No evidence for extrapair fertilizations in the merlin revealed by DNA fingerprinting

Authors


  • This paper resulted from a collaboration between two research groups. David Parkin, Jon Wetton, Roy Carter and Alistair Curzon use molecular genetic tools to examine animal populations, particularly those of avian species. Lynn Oliphant, Paul James and Ian Warketkin are studying the factors that control life time reproductive success in birds of prey through their long-term study of population dynamics in urban-breeding merlins.

Center for Conservation Biology, Departmentr of Biological Sciences, Stanford University, Stanford, CA 94305-5020, USA. Fax +1 415 723 5920.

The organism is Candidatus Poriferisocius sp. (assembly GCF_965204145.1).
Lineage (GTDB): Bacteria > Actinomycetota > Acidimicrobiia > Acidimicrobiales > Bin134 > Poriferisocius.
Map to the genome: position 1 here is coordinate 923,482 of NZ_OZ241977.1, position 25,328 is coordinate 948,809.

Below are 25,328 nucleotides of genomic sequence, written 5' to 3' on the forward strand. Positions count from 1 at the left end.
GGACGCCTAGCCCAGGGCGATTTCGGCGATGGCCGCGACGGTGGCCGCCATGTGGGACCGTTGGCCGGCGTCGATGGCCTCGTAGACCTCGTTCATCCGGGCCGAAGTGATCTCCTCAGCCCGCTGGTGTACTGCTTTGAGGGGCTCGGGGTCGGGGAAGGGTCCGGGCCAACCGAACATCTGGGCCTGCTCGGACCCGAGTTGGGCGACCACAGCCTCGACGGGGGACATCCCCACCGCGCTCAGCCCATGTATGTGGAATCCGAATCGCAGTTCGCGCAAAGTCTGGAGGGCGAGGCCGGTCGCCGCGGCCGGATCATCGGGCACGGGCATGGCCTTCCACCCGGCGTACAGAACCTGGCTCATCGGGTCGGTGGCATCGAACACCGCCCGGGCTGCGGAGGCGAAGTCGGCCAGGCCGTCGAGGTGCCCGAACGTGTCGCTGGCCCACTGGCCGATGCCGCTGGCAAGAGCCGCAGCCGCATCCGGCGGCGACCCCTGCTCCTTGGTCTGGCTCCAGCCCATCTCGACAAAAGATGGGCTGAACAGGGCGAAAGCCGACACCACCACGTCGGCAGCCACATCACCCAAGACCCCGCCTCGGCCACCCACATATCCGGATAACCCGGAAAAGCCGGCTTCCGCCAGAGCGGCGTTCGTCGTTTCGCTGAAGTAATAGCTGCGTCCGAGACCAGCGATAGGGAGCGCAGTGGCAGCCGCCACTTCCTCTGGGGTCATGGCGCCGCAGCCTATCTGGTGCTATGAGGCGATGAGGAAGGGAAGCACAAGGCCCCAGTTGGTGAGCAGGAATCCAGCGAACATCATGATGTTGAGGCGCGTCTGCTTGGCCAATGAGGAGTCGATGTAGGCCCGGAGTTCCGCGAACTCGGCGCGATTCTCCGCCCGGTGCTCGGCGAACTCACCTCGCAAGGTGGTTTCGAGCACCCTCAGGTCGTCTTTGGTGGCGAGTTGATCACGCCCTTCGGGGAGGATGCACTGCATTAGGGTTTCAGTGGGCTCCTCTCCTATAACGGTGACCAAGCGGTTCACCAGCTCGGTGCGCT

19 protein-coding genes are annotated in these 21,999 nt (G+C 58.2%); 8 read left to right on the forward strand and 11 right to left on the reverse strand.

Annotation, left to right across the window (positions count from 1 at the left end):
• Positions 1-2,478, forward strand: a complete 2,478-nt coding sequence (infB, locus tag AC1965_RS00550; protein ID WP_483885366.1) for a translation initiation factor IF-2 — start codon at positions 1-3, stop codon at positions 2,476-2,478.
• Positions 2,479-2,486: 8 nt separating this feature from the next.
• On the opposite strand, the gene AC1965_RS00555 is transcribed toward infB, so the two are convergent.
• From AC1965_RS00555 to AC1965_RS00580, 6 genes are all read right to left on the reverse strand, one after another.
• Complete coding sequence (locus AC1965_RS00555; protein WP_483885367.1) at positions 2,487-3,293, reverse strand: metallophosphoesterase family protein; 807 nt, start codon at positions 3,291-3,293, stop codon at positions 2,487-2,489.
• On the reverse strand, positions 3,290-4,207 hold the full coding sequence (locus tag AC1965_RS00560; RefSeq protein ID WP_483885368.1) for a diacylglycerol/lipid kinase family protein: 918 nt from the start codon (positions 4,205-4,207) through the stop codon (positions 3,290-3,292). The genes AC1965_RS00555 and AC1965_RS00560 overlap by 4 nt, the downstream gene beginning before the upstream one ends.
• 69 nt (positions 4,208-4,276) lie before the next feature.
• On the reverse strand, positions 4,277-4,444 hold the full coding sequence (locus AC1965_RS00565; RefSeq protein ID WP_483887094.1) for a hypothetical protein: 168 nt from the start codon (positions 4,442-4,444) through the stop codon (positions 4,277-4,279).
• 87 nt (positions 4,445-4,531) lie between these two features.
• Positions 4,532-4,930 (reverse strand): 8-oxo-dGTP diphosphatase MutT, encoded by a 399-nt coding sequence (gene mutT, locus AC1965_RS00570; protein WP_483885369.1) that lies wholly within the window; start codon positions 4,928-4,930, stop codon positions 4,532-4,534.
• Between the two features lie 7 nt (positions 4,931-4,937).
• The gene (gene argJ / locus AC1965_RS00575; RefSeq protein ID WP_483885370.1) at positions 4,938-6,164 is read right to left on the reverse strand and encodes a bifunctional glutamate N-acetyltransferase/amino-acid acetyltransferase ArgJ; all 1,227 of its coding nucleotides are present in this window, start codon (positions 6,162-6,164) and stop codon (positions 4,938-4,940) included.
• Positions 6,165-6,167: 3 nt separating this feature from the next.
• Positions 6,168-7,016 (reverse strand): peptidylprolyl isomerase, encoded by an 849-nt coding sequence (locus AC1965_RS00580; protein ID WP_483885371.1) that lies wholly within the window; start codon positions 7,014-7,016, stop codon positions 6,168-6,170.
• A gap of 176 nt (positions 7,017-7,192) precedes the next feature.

Abstract

Broods of young merlins were compared with the adults in attendance at their nest by DNA fingerprinting. No offspring were found that mismatched genetically suggesting that intraspecific brood parasitism and extrapair fertilization are very rare in this population. The results are discussed in the light of the Paternity Assurance Hypothesis.

Ancillary